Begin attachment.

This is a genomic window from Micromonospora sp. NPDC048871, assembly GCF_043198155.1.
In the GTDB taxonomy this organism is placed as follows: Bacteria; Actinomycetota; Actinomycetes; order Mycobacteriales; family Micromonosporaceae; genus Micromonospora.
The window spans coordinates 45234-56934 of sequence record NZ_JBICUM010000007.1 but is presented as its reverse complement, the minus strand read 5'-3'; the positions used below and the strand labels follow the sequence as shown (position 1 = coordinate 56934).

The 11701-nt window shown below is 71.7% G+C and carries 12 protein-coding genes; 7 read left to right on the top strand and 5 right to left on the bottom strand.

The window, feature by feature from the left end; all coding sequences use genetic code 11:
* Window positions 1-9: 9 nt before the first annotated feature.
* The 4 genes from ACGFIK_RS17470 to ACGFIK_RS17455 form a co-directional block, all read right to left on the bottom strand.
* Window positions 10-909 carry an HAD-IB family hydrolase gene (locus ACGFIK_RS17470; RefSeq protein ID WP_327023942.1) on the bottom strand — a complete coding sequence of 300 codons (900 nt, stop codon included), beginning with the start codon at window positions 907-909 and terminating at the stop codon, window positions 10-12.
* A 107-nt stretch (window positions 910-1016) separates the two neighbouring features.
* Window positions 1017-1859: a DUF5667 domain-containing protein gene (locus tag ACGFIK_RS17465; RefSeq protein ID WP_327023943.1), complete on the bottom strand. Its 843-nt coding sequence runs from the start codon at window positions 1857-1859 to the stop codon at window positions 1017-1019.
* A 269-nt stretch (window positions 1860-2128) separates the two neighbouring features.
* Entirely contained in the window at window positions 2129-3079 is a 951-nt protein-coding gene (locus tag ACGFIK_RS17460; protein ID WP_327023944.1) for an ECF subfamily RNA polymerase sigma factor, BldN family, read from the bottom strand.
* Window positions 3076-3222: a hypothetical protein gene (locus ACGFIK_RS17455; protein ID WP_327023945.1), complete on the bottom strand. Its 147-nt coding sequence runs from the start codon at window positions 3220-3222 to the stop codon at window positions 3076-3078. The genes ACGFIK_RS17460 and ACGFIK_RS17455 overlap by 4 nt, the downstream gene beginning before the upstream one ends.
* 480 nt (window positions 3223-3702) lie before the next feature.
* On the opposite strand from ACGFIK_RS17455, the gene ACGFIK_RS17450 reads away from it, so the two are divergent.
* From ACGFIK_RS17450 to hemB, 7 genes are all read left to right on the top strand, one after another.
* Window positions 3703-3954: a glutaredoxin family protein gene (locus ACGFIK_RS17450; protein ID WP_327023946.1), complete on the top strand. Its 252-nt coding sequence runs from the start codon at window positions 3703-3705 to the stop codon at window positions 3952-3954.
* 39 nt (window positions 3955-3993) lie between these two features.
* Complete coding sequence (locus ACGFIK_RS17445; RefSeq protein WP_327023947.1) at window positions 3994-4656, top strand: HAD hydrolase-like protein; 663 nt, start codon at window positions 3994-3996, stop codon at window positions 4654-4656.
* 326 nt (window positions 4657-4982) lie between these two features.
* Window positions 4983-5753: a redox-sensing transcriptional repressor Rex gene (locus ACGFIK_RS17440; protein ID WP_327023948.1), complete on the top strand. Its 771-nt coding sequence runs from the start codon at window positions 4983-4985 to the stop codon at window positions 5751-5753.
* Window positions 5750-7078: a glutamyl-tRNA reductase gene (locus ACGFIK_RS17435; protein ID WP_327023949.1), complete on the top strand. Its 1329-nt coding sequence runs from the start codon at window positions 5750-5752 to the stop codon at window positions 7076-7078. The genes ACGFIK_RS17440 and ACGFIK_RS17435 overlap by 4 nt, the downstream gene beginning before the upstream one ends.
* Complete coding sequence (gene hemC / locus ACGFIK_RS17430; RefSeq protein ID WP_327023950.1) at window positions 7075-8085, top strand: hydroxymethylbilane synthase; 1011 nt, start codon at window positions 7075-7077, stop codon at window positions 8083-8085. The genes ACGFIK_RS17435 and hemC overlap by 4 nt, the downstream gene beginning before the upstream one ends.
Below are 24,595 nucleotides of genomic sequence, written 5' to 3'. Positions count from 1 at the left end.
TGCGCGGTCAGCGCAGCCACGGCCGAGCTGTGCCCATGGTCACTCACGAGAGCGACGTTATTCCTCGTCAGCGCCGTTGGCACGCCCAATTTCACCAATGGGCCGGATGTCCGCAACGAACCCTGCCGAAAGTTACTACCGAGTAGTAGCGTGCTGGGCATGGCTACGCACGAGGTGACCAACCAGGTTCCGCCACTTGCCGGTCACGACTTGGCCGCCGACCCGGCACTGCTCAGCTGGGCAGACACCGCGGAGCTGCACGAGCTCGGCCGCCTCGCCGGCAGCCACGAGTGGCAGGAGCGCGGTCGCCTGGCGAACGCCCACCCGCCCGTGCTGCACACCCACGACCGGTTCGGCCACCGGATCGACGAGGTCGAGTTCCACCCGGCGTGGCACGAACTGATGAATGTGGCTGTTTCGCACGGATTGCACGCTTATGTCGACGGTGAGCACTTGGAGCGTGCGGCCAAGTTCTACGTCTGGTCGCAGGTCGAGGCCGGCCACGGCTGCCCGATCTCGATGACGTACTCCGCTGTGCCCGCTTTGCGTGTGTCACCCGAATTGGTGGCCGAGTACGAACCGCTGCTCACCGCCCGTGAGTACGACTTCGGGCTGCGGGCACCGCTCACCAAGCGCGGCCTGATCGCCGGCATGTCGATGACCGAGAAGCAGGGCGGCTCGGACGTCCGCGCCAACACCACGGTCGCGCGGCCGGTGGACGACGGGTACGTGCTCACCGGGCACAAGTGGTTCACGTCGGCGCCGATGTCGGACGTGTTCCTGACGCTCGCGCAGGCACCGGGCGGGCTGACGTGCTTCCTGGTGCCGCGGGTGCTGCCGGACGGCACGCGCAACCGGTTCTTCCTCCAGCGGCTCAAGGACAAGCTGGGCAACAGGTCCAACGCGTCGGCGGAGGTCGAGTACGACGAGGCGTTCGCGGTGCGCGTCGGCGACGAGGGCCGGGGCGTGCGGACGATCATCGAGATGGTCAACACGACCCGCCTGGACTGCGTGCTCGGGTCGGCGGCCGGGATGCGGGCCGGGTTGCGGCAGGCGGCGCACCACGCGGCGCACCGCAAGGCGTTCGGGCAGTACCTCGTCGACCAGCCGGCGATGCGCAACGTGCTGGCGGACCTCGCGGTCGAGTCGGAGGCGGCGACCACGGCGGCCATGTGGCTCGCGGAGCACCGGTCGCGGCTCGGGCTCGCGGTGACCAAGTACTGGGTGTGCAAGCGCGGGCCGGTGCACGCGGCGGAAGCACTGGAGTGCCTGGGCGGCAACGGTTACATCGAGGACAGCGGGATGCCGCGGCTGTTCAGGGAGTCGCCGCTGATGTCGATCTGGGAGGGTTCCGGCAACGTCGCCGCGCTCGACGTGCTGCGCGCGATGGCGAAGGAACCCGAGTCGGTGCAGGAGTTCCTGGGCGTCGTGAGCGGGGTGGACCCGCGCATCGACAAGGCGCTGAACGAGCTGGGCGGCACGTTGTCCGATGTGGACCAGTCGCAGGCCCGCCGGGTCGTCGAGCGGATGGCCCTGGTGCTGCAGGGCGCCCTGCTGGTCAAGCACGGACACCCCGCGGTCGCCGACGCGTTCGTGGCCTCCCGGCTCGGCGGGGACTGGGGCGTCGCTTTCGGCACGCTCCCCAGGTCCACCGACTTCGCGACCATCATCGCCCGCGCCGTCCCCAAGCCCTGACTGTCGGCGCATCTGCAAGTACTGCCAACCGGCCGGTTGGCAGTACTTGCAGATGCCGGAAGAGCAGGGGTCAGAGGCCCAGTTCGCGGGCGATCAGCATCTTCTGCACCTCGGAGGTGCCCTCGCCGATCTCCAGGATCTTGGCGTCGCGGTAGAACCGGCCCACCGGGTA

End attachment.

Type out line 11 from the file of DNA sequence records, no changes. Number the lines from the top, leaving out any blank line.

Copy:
* A 269-nt stretch (window positions 1860-2128) separates the two neighbouring features.